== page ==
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Explore the code used for collecting data

Explore the code used to collect the data from the previous step.
Explore The Code Used For Collecting Data

Step Counter

Let’s look closely at the code that was used to collect the data from the previous step.

Like the juggling video, I used the accelerometer that’s on the micro:bit to gather data from the physical world. I wanted to store the number of steps I was taking so I created a variable.


Variables are places to store information in a computer program. They can be different types – words or numbers which can be called strings and integers.

You can have lots of different variables so you’ll need to name them.

In my code below, I created a variable called steps to store the number of steps. It’s a good idea to give your variables sensible names. steps is the perfect name for this variable. I could have called it number of steps but I felt that was too long. In some programming languages there are strict rules about the names of variables.

In this sample program below I created the variable Number of steps in blocks, but when I switch to JavaScript: you’ll notice it is now called number_of_steps. This is because in JavaScript you cannot have spaces in variable names. MakeCode fixed this error for us by putting underscores in place of the spaces. Number of steps became Number_of_steps.

(Click to expand)


Here’s the algorithm for the program:

  • When the micro:bit shakes – it increases the number of steps by 1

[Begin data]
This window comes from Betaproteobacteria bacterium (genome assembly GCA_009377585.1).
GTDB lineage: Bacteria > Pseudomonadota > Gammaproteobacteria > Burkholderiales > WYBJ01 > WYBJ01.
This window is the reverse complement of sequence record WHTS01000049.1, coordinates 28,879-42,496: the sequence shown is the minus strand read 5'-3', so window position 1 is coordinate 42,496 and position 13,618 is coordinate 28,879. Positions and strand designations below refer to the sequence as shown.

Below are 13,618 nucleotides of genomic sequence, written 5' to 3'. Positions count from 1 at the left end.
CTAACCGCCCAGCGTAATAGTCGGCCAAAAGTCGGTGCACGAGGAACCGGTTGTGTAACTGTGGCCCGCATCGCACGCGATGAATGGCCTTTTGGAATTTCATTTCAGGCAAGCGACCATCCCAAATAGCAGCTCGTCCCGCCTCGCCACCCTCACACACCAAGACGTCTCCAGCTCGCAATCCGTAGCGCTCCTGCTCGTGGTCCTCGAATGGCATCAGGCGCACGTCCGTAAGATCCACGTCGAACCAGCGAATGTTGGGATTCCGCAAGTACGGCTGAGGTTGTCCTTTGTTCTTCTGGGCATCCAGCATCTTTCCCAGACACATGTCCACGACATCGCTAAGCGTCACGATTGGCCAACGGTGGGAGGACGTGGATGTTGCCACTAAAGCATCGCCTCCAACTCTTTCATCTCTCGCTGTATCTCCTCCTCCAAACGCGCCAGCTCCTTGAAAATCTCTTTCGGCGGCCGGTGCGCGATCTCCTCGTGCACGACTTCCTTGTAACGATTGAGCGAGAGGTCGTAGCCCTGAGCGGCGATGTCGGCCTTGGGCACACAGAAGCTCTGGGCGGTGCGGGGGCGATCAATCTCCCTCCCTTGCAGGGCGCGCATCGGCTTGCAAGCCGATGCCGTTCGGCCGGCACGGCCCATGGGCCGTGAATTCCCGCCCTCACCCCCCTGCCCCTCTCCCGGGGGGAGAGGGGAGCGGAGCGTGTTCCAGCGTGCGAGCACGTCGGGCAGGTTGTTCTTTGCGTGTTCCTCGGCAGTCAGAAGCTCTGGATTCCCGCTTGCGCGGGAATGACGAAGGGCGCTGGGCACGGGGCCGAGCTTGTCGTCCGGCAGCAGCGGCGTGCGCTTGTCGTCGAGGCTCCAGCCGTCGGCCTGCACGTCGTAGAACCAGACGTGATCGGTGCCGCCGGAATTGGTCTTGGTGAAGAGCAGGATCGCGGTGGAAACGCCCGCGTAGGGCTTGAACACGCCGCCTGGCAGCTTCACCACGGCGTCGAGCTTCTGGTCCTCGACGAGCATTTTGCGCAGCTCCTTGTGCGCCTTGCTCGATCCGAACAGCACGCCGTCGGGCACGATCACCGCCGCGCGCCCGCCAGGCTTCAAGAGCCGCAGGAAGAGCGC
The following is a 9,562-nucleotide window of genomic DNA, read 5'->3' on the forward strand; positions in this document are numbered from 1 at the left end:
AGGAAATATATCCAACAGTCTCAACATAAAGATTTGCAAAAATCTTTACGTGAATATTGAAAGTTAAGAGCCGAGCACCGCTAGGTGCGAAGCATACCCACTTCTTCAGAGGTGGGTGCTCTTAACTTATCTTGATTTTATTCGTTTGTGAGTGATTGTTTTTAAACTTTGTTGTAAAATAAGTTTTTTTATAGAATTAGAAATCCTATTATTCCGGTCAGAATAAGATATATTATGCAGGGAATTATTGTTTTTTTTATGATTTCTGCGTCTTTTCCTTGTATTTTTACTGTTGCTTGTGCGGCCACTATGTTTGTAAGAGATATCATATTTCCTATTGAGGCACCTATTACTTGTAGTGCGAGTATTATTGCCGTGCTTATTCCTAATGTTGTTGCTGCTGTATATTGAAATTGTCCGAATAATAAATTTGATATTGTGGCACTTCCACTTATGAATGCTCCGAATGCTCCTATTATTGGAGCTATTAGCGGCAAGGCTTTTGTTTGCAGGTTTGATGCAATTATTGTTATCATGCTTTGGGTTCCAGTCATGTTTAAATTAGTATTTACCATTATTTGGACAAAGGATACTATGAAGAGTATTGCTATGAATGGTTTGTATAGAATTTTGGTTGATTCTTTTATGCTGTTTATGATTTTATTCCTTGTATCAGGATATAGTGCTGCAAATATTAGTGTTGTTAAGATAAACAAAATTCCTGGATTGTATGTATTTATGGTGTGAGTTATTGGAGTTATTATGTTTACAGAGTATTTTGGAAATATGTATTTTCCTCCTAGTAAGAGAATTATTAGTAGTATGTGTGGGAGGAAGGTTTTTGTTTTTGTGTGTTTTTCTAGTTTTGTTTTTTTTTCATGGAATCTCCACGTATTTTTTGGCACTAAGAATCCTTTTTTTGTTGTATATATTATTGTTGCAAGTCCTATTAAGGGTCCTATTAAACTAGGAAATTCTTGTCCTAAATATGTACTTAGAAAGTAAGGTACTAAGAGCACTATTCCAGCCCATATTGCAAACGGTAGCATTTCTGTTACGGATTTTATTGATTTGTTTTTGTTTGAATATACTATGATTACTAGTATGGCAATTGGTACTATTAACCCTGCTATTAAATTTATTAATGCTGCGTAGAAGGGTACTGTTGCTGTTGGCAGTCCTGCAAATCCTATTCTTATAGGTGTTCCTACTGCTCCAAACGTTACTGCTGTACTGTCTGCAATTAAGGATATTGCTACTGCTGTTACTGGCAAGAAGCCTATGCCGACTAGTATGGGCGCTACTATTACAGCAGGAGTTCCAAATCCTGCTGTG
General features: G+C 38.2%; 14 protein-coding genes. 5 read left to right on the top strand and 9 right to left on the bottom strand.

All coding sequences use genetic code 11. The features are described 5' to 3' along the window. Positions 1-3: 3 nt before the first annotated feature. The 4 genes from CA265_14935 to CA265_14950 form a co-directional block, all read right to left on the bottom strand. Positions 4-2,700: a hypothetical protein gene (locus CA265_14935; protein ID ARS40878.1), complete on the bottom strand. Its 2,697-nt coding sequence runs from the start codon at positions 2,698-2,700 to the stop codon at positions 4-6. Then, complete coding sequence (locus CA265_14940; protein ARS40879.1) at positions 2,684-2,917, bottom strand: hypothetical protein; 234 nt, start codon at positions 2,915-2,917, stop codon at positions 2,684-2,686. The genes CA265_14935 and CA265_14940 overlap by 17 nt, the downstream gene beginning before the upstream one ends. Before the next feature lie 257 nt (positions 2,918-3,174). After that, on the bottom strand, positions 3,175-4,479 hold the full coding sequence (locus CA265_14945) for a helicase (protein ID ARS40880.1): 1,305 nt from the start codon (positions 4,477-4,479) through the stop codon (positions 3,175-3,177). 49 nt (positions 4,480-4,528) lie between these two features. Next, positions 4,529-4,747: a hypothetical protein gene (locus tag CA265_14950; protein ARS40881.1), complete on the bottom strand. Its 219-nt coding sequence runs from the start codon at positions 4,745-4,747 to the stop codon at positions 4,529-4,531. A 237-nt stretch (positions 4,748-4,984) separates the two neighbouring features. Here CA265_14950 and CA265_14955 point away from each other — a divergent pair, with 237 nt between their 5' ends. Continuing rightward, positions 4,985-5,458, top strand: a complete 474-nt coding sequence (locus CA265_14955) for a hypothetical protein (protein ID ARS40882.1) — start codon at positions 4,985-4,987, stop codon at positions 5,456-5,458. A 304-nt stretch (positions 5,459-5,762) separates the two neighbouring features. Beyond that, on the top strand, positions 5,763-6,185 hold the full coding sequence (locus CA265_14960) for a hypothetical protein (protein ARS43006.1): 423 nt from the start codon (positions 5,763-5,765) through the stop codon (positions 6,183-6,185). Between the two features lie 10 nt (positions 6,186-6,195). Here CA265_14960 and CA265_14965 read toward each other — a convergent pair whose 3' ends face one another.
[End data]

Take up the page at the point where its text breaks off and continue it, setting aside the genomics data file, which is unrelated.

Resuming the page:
• When I press A on the micro:bit – it shows the number of steps
  • When I press B on the micro:bit – it sets the number of steps to 0

Basic code

Using the algorithm as our guide, here’s the code in blocks:

Step counterStep counter
[(Click to expand)]

You could try recreating this code yourself or just have a look at it here:

I also set my variable steps to be 0 when the micro:bit starts. Steps will be 0 when it starts but it’s good programming practice to set up all your variables at the start of your program. Other programming languages require the variable to exist before you can change it.

When the micro:bit is shaken I change steps by 1 first, then show the number. This is an important sequence. If the micro:bit shows 0 after they have taken a step it will look like it’s not working.

Intermediate coding

When numbers go bigger than 9, the micro:bit screen scrolls them. This can be very slow to watch. For a more advanced program I used the grid of 25 LEDs to show me my progress. I wanted to reach a 100 steps so every time the micro:bit shakes I want to graph the number of steps out of 100.

Code: Intermediate step counterIntermediate step counter
(Click to expand)

Link to the code for you to edit:

Advanced coding

Nothing happens when I get to 100! I’m going to use selection to check if steps is equal to a 100, celebrate then set steps back to 0.

I’ve also fixed the bug I spotted in the two previous programs by clearing the screen.

Why not have a go at this yourself before looking at the answer?

Matching theory to code

Did you spot the importance of sequence and selection in the examples above? Does the theory help explain the code better? Or does the code help explain the theory? How do you learn?

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